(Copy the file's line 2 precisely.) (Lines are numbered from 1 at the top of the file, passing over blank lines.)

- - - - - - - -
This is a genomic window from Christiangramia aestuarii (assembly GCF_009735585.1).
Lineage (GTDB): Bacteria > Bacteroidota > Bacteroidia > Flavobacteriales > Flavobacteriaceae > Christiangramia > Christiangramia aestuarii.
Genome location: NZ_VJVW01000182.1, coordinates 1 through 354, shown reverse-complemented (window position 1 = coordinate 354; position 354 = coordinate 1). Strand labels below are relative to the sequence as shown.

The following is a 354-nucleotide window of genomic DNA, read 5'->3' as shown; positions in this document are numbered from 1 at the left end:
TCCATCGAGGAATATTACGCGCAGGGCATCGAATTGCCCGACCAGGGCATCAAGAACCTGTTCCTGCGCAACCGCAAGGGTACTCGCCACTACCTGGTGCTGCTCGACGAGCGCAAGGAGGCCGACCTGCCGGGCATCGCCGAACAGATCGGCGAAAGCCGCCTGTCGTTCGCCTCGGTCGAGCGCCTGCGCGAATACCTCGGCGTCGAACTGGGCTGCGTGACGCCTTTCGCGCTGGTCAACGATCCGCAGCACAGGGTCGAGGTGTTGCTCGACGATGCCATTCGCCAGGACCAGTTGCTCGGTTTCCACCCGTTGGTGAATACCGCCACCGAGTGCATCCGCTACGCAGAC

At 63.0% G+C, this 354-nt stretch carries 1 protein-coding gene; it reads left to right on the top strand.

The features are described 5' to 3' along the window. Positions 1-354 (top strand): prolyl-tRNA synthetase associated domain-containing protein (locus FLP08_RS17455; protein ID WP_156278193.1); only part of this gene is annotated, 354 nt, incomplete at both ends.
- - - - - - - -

Lineage (GTDB): Bacteria > Bacteroidota > Bacteroidia > Flavobacteriales > Flavobacteriaceae > Christiangramia > Christiangramia aestuarii.